For all those that see it, the film is a good reminder as to what exactly it is about this story that has captured the imaginations of so many. The story’s themes blur (or perhaps reveal?) the lines between typical Young Adult fiction themes and those archetypal themes of guilt, betrayal, courage, the value of life, and every kind of love—sacrificial, unconditional, unrequited, wondering… Such heady themes are intertwined into a story that also has allusions of the literary and historical kind (e.g. Romeo and Juliet, Greek mythology, the Roman gladiatorial games), and social critique à la reality TV and our culture’s edging towards violence as entertainment. Perhaps such elements of timeless relevancy are what give this series their almost mythic quality for so many—boys and girls, young and old.


One For St. Patrick’s Day…

With St. Patrick’s Day only a few days away, I thought I would recommend a film set in Ireland. So if you are wondering what to watch as you settle down with a slab of corned beef and a hunk of soda bread, look no further! This film is a feast for the eyes and the mind…

The Secret of Kells, recipient of a 2010 Academy Award nomination for Best Animated Feature, is one of those lovely films that sets itself apart from the majority of commercial animated fare, fitting into its own category as a sort of cinematic literature…and it is certainly not only for children. The film explores Celtic mythology and history as it interweaves the history of illuminated manuscripts, the famed Book of Kells, and the medieval threat of barbarians with Irish lore of fairies and dark mysteries in the forest.

The film follows Brendan’s discovery of the enchantment of the natural world and the secrets of an unfinished illuminated book as he navigates the conflict that surrounds him.  Although Brendan encounters an array of conflicts (good vs. evil, light vs. dark, preservation vs. perseverance, man vs. nature, to name a few), the core of the film is its celebration and exploration of the illumination that Brendan is ultimately questing after. The Book of Kells represents the light of faith and hope and imagination that many medieval abbeys fought to preserve in a world threatened by the darkness the barbarians would bring if they succeeded in quenching the lights of learning and the illuminated Gospels.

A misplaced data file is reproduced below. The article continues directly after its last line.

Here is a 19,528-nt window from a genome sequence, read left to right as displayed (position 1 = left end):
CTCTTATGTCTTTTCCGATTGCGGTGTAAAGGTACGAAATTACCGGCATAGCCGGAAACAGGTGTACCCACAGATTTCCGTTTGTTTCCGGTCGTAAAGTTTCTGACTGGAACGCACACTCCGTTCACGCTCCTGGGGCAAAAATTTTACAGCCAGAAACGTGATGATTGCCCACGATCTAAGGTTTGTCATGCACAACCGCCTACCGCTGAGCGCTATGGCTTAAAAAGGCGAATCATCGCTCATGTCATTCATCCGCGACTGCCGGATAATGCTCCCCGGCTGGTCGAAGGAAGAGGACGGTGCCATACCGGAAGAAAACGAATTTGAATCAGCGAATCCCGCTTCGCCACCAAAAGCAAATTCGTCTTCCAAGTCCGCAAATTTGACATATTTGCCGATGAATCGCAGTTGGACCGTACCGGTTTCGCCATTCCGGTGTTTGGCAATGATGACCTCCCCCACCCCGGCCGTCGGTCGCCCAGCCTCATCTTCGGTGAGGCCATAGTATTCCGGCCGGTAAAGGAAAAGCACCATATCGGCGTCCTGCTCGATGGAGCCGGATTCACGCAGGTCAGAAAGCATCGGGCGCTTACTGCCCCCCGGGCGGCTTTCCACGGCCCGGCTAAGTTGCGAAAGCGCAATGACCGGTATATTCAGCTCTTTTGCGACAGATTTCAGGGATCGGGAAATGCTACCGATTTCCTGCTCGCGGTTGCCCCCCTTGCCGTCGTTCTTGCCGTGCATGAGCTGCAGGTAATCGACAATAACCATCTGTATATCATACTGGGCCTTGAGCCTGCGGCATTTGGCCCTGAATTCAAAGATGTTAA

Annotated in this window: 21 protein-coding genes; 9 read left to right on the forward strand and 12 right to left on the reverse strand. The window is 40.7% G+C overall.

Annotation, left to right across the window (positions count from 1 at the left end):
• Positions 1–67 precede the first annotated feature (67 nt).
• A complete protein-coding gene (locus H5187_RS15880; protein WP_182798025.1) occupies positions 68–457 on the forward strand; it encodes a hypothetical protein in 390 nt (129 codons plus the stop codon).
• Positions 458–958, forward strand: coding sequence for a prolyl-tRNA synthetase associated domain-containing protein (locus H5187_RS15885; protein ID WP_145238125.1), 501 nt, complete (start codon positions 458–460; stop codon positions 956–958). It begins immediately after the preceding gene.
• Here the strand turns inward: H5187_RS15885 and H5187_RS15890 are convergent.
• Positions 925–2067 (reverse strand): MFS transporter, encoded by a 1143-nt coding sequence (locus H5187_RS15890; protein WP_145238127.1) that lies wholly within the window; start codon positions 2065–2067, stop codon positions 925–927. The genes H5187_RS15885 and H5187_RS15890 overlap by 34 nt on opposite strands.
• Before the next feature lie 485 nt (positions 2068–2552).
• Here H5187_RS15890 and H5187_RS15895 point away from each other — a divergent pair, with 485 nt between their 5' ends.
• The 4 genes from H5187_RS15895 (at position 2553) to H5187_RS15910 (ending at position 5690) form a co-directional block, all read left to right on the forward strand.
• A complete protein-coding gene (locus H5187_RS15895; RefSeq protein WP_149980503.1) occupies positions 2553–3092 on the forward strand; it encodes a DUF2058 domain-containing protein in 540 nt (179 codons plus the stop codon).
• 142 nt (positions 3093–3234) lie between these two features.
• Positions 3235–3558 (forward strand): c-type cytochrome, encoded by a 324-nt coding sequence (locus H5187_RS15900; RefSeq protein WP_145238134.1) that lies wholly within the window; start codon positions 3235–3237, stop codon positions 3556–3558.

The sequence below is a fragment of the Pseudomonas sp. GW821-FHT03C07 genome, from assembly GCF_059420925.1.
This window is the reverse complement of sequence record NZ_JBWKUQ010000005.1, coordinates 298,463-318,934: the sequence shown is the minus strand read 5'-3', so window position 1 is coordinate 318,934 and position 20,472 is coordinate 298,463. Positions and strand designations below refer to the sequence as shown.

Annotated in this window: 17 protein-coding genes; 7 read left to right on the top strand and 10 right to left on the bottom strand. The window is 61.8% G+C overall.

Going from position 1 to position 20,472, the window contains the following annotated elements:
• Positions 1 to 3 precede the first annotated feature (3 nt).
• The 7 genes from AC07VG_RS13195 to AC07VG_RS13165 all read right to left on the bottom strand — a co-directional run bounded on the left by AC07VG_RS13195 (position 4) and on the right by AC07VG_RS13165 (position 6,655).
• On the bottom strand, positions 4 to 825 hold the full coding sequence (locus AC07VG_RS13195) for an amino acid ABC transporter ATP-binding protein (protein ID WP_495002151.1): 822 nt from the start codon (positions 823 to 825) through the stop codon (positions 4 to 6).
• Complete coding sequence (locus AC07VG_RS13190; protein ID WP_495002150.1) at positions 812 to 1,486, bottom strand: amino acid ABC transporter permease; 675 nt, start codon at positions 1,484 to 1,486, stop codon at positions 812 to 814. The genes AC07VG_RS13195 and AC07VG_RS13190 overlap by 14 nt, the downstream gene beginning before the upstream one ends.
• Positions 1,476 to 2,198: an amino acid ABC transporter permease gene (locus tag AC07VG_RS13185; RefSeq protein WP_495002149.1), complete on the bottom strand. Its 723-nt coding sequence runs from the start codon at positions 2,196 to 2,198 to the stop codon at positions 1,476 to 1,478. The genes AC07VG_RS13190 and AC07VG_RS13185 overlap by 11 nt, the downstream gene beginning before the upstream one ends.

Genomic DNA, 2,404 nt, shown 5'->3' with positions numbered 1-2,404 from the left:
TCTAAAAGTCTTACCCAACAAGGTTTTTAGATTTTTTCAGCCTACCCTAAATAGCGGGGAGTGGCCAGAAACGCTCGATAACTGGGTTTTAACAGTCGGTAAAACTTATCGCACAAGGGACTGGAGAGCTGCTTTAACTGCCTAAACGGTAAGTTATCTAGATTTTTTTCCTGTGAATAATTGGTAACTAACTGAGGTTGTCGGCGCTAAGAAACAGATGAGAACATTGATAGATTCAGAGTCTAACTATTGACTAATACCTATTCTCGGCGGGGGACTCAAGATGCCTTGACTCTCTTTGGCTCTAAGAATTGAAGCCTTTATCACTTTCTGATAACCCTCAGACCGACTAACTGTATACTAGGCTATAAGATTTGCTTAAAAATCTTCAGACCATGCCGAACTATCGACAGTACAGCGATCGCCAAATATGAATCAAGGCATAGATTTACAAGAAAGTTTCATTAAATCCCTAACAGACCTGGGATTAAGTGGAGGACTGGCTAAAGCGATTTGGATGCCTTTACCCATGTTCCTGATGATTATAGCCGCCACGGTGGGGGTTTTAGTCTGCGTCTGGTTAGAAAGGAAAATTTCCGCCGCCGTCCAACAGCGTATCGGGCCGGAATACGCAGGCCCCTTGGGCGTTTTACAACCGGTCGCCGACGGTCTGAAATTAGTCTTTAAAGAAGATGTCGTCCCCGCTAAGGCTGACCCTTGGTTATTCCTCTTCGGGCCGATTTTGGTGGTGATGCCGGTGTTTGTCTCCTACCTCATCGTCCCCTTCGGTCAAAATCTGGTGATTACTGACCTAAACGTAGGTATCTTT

The hand-drawn animation plays upon the theme of illumination while paying tribute to the intricately detailed illuminated manuscripts that inspired its style. Every scene set in the forest is teeming with life and hidden patterns. Sunlight flickers down through treetops and clouds and dapples the world beneath. Designs and patterns are hidden in almost every scene while intricately moving borders adorn and further develop many others. I was often tempted to simply pause my DVD for the chance to absorb the many dimensions of light and color and detail in a scene.

Bruno Coulais, the French composer behind several other whimsical and wonderful scores (Coraline, Babies, The Chorus), provides an alternately lively and subtle soundtrack that adds yet another layer of delight to the film.

I meant for this to be a simple recommendation, but I got a bit carried away. Suffice it to say, The Secret of Kells is ultimately a richly historical and truly illuminating film that is exquisitely textured, both visually and thematically.

Image found here.

Fox 2000 Taps ‘Downton Abbey’s Brian Percival To Direct ‘The Book Thief’ –

Cover of "The Book Thief"

Cover of The Book Thief

Fox 2000 Taps ‘Downton Abbey’s Brian Percival To Direct ‘The Book Thief’ –

I’ve been waiting expectantly for some time to see who would pick up this haunting book for its inevitable film adaptation.  It is hard to imagine any film truly being able to depict the nuances of the book, but a good adaptation could be a thing of beauty.

Screenwriter Michael Petroni penned what was for me the most disappointing of the Narnia films (The Voyage of the Dawn Treader), but Emmy-winner Brian Percival has directed some lovely things (Downton AbbeyNorth & South), albeit mostly for TV.

I will be following preproduction with much interest.